Sarah Prellwitz

Sources: Relief Web, EDA, WFP, World Humanitarian Summit
Photo: Flickr

Malnutrition_in_Honduras
Honduras is the third poorest nation in the Americas. One-third of the population lives below the poverty line and 1.5 million Hondurans or 20% of the population, face hunger on a daily basis.

However, malnutrition is especially problematic for children.

  • In rural Honduras, the problem is especially acute with 48% of the population suffering from malnutrition.
  • 10% of infants born in Honduras are underweight as a result of malnutrition in the country.
  • One out of two children in the poorest communities suffers from stunted growth.
  • 50% of children between the ages of 2 and 6 suffer from anemia.
  • 29% of Honduran children younger than 5 years old suffer from slow growth rates.

Fortunately, several organizations are providing funding to the country to alleviate malnutrition.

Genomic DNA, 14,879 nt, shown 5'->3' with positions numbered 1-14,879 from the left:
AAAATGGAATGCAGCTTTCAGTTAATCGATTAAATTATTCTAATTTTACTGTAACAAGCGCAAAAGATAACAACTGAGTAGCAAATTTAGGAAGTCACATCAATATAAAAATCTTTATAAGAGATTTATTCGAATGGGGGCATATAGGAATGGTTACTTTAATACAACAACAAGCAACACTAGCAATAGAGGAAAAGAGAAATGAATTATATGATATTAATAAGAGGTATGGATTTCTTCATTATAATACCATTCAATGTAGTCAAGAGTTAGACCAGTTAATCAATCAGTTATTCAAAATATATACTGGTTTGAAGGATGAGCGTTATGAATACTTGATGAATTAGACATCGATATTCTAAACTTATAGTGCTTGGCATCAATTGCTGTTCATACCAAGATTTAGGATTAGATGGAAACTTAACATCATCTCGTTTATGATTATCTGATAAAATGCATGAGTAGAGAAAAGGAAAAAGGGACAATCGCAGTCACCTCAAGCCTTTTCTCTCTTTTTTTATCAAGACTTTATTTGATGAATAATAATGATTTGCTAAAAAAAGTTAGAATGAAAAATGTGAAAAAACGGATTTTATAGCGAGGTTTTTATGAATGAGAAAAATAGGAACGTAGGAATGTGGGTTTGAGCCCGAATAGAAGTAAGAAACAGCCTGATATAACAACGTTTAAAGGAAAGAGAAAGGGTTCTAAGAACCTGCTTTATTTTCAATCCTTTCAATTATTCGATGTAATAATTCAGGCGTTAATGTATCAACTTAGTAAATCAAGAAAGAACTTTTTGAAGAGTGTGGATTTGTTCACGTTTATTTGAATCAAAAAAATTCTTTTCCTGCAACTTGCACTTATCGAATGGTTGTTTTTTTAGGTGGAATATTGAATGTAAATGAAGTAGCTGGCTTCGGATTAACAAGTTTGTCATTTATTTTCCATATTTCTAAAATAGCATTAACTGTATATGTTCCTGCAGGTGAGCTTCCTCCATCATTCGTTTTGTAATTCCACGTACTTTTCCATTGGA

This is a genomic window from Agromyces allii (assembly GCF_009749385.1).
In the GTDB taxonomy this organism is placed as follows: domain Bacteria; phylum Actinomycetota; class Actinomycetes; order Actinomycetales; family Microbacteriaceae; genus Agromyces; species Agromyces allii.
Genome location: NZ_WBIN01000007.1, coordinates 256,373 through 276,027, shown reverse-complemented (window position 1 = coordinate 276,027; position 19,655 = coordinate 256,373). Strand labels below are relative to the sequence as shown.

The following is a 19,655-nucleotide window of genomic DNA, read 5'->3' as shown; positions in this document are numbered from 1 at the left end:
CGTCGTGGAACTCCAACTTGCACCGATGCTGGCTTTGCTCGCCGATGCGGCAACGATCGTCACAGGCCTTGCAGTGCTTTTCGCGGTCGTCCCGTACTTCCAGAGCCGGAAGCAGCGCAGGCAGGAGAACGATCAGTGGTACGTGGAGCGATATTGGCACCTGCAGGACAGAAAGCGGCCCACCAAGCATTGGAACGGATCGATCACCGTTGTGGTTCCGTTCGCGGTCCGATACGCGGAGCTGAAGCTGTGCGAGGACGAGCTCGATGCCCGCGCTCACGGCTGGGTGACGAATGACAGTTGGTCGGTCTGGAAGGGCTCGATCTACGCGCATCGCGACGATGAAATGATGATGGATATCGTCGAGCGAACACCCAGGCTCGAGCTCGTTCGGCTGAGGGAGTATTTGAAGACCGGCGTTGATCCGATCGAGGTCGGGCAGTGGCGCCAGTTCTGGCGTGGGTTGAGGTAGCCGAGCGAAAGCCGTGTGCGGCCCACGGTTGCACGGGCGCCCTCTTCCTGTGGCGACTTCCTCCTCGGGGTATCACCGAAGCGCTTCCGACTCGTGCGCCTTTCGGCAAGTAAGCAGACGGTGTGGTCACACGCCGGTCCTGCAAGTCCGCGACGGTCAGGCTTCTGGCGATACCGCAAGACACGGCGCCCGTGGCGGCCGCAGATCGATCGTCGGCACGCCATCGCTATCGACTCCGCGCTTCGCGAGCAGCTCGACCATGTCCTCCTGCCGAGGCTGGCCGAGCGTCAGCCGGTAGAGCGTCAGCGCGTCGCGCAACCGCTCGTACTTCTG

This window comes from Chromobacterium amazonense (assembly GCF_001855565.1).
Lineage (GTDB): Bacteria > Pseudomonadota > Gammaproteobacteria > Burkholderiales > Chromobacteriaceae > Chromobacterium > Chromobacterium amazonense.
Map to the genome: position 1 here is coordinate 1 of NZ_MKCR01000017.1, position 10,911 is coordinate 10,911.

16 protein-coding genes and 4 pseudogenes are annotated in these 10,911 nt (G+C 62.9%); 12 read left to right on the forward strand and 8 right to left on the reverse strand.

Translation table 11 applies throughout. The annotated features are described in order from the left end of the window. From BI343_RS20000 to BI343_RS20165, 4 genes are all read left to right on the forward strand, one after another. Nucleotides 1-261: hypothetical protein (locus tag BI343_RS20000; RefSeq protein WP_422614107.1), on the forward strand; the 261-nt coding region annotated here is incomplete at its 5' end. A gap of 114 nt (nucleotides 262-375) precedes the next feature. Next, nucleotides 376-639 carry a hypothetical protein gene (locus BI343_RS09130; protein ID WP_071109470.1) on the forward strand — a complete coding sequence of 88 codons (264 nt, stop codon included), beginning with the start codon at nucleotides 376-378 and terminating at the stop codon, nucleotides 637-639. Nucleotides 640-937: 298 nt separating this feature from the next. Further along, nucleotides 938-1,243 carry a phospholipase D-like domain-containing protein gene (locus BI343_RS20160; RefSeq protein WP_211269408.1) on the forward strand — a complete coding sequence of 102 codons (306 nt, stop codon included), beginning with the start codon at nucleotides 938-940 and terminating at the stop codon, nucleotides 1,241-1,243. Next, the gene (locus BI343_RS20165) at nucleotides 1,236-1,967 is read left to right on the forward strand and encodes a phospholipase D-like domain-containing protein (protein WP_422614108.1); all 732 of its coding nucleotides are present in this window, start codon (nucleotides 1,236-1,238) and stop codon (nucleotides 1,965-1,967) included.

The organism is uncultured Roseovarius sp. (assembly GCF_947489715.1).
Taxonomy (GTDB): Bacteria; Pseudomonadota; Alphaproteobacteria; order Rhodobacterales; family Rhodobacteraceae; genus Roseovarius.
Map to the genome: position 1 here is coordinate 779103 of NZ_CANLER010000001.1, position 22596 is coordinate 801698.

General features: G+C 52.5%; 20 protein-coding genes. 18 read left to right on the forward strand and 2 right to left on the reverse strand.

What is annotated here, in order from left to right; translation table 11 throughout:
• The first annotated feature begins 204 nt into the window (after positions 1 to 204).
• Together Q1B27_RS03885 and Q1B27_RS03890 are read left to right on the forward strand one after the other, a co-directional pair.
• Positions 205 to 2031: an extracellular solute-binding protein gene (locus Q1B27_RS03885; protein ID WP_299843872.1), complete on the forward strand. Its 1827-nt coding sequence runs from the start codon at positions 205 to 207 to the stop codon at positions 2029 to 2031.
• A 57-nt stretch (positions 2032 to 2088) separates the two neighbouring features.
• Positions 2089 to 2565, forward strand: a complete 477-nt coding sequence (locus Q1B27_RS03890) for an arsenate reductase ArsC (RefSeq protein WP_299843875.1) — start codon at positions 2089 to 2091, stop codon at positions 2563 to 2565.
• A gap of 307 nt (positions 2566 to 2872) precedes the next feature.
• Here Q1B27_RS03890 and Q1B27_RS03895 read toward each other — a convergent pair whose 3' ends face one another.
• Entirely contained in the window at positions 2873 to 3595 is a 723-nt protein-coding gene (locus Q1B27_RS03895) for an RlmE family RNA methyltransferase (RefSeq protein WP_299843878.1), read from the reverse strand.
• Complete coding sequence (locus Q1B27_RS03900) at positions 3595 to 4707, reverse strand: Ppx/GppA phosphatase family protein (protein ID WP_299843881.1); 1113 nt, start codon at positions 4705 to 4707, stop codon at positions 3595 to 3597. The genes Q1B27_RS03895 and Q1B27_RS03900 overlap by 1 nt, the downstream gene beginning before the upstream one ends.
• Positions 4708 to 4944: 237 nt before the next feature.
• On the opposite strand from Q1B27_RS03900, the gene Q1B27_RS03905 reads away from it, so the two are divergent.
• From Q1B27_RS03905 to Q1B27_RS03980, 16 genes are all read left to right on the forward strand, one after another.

World Bank and the United Nations

The growing rates of malnutrition in Honduras have prompted the World Bank and the United Nations to act. Currently, the organization is supporting a program called the AIN-C with the United States and investing $20 million into Honduras.

The money will be divided among nearly 1,000 Honduran communities and benefit 16,000 children.

World Food Programme

In addition, the World Food Programme (WFP) implemented the School Meals Programme in Honduras, which has provided 1.2 million children in primary school with food aid.

The program targets the very poorest communities in the country and provides the children with daily meals in order to encourage school enrollment. In addition to the program, the WFP has implemented the Purchase for Progress (P4P) program.

The P4P is a program that buys products from small farmers in order to help support the community. In partnership with other buyers, they have purchased $60 million in food from local Honduran communities.

Hopefully, as the international community continues to support poverty reducing programs in Honduras, the rate of malnutrition will decrease throughout the country.

Robert Cross